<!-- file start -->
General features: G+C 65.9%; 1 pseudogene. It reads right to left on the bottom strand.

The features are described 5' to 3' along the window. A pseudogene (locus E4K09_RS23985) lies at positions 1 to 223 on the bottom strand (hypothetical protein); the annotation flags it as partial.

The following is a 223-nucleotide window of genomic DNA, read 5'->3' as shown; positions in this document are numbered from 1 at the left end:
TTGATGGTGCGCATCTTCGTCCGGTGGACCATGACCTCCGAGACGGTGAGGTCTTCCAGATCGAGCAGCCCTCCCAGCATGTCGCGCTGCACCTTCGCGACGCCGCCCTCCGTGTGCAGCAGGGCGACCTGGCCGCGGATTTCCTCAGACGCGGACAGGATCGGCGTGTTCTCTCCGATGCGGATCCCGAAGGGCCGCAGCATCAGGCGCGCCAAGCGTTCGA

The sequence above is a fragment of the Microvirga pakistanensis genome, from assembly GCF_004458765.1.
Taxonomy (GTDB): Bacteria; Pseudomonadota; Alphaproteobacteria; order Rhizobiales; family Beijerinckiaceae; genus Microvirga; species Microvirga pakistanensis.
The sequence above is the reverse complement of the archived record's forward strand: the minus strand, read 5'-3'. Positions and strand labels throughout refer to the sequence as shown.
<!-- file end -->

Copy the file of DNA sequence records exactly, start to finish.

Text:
General features: G+C 65.9%; 1 pseudogene. It reads right to left on the bottom strand.

The features are described 5' to 3' along the window. A pseudogene (locus E4K09_RS23985) lies at positions 1 to 223 on the bottom strand (hypothetical protein); the annotation flags it as partial.

The following is a 223-nucleotide window of genomic DNA, read 5'->3' as shown; positions in this document are numbered from 1 at the left end:
TTGATGGTGCGCATCTTCGTCCGGTGGACCATGACCTCCGAGACGGTGAGGTCTTCCAGATCGAGCAGCCCTCCCAGCATGTCGCGCTGCACCTTCGCGACGCCGCCCTCCGTGTGCAGCAGGGCGACCTGGCCGCGGATTTCCTCAGACGCGGACAGGATCGGCGTGTTCTCTCCGATGCGGATCCCGAAGGGCCGCAGCATCAGGCGCGCCAAGCGTTCGA

The sequence above is a fragment of the Microvirga pakistanensis genome, from assembly GCF_004458765.1.
Taxonomy (GTDB): Bacteria; Pseudomonadota; Alphaproteobacteria; order Rhizobiales; family Beijerinckiaceae; genus Microvirga; species Microvirga pakistanensis.
The sequence above is the reverse complement of the archived record's forward strand: the minus strand, read 5'-3'. Positions and strand labels throughout refer to the sequence as shown.